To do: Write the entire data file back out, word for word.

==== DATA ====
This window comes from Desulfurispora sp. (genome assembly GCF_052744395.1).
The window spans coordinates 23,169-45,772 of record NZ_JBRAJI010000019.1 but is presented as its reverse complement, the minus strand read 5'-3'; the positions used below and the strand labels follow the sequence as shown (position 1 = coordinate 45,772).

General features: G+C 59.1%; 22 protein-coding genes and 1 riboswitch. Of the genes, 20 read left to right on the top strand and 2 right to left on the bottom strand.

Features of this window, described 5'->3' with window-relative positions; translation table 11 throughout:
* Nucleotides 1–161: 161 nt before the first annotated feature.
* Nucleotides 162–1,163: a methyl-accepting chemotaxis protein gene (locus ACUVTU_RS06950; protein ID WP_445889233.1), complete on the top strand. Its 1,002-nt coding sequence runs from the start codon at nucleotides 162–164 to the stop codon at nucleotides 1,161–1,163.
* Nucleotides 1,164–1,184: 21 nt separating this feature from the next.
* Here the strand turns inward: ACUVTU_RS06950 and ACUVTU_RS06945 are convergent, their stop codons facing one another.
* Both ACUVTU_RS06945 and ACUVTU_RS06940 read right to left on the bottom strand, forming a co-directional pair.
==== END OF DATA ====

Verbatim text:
This window comes from Desulfurispora sp. (genome assembly GCF_052744395.1).
The window spans coordinates 23,169-45,772 of record NZ_JBRAJI010000019.1 but is presented as its reverse complement, the minus strand read 5'-3'; the positions used below and the strand labels follow the sequence as shown (position 1 = coordinate 45,772).

General features: G+C 59.1%; 22 protein-coding genes and 1 riboswitch. Of the genes, 20 read left to right on the top strand and 2 right to left on the bottom strand.

Features of this window, described 5'->3' with window-relative positions; translation table 11 throughout:
* Nucleotides 1–161: 161 nt before the first annotated feature.
* Nucleotides 162–1,163: a methyl-accepting chemotaxis protein gene (locus ACUVTU_RS06950; protein ID WP_445889233.1), complete on the top strand. Its 1,002-nt coding sequence runs from the start codon at nucleotides 162–164 to the stop codon at nucleotides 1,161–1,163.
* Nucleotides 1,164–1,184: 21 nt separating this feature from the next.
* Here the strand turns inward: ACUVTU_RS06950 and ACUVTU_RS06945 are convergent, their stop codons facing one another.
* Both ACUVTU_RS06945 and ACUVTU_RS06940 read right to left on the bottom strand, forming a co-directional pair.